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OP0099 Toll-like receptor 4 agonists MRP 8 and MRP 14 act as endogenous enhancers of MSU-crystal induced IL-1 secretion in vitro and reflect disease activity in gout patients in vivo
  1. D. Holzinger1,2,
  2. N. Nippe1,
  3. K. Marketon1,
  4. N. Dalbeth3,
  5. T. Merriman4,
  6. D. Baeten5,
  7. N. Busso6,
  8. T. Vogl1,
  9. D. Foell1,
  10. C. Gabay7,
  11. J. Roth1
  1. 1Institute of Immunology, University Hospital Muenster
  2. 2Department of General Paediatrics, University Children’s Hospital Muenster, Muenster, Germany
  3. 3Bone and Joint Research Group, Department of Medicine, University of Auckland, Auckland
  4. 4Biochemistry Department, University of Otago, Dunedin, New Zealand
  5. 5Clinical Immunology and Rheumatology, Academic Medical Center/University of Amsterdam, Amsterdam, Netherlands
  6. 6Service de Rhumatologie, Centre Hospitalier Universitaire Vaudois, Lausanne
  7. 7Division of Rheumatology, University Hospital of Geneva, Geneva, Switzerland

Abstract

Background Monosodium urate (MSU) crystal induced interleukin-1 (IL-1β) secretion is a critical pathogenic factor in the development of gout and serves as a therapeutic target in these patients. Nevertheless, without co-stimulation by a pro-IL-1β inducing factor, such as lipopolysaccharides, MSU alone does not induce IL-1β secretion in vitro. The endogenous Toll-like receptor 4 (TLR-4) agonists myeloid related protein (MRP) 8 and MRP14 play a significant role in human inflammatory and infectious diseases, reflect disease activity and have been shown to be an important pathogenic factor in murine arthritis models.

Objectives To analyze the co-stimulatory properties of MRP8 and MRP14 that lead to enhancement of MSU crystal induced IL-1β secretion, verify their expression in gout patients and test their value as biomarkers in gout patients.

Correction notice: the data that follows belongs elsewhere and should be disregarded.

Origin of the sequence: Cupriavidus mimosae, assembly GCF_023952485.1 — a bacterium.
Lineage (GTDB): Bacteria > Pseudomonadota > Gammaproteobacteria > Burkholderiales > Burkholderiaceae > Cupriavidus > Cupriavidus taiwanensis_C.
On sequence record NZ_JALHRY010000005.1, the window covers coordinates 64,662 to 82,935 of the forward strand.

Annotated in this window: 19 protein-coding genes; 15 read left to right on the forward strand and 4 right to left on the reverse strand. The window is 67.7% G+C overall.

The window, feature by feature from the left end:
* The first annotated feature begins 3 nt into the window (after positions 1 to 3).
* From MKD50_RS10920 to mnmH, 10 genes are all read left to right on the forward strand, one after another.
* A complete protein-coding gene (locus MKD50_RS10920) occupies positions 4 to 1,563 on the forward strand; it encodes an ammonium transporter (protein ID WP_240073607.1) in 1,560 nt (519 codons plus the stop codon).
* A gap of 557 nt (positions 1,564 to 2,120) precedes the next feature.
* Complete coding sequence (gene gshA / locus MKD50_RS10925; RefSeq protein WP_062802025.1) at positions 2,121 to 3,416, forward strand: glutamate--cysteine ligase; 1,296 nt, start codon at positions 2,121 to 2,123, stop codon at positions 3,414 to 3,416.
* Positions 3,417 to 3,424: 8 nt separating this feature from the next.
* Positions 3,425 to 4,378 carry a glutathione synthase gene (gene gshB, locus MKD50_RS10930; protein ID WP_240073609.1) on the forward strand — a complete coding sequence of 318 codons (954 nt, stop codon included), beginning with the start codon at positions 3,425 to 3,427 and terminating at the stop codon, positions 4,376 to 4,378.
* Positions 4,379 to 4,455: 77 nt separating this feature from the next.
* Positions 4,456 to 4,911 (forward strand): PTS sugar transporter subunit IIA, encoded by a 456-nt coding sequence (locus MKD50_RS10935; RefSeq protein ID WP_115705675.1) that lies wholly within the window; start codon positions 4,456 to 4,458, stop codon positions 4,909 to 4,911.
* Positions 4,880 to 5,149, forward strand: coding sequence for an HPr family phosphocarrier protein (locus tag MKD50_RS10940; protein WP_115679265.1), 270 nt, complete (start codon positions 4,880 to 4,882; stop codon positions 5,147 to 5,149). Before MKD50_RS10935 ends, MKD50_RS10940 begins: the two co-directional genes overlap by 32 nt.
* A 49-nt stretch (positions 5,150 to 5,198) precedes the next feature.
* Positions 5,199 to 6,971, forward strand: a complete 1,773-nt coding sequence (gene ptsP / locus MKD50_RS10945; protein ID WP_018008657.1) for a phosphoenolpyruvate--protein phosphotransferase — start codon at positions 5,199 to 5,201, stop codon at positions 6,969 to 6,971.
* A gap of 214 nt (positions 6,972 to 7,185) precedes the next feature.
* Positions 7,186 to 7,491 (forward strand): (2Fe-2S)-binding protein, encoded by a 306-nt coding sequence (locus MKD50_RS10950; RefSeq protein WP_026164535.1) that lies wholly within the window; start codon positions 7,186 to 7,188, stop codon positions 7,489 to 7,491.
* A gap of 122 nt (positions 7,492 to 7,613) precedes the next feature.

Methods The co-stimulatory effects of MRP8 and MRP14 on MSU-induced IL-1β secretion were tested in vitro on primary human monocytes and macrophages, and on murine macrophages, with confirmation by ELISA and Western Blot. Furthermore MSU-induced release of MRPs from human neutrophils and monocytes was measured by ELISA.

MRP8 and MRP14 was measured in paired serum and synovial fluid samples (n=15) and in synovial tissue (n=10) of gout patients. The relationship between disease activity and MRP expression was analyzed in the serum of acute and convalescent gout patients (each n=40).

Results MRP8 and MRP14 were released by MSU-activated human neutrophils and monocytes and induced pro-IL-1β production in monocytes. MSU-induced IL-1β secretion was significantly increased by MRP co-stimulation in human and murine monocytes and macrophages. MRP was found in the synovia and synovial fluid of active gout patients and levels were significantly elevated compared to those in osteoarthritis patients. Moreover, the serum levels of MRPs in gout patients were positively associated with disease activity (mean ± 95% CI, acute: 2020±420 ng/ml, convalescent: 920±70 ng/ml, controls: 430±100 ng/ml; p<0.001 acute vs. convalescent and acute vs. control; p<0.05 control vs. convalescent).

Conclusions MRP8 and MRP14 are endogenous enhancers of MSU crystal-induced IL-1β secretion by induction of pro-IL-1β via TLR-4. These proteins are found at the site of inflammation in patients with acute gout and their serum levels reflect disease activity in these patients. These findings indicate a new role of endogenous TLR-4 ligands in the pathogenesis of gout.

  • [1] Martinon et al., Nature. 2006 Mar 9;440(7081):237-41.

  • [2] Vogl et al., Nat Med. 2007 Sep;13(9):1042-9.

  • [3] van Lent et al., Ann Rheum Dis. 2008 Dec;67(12):1750-8.

Disclosure of Interest None Declared

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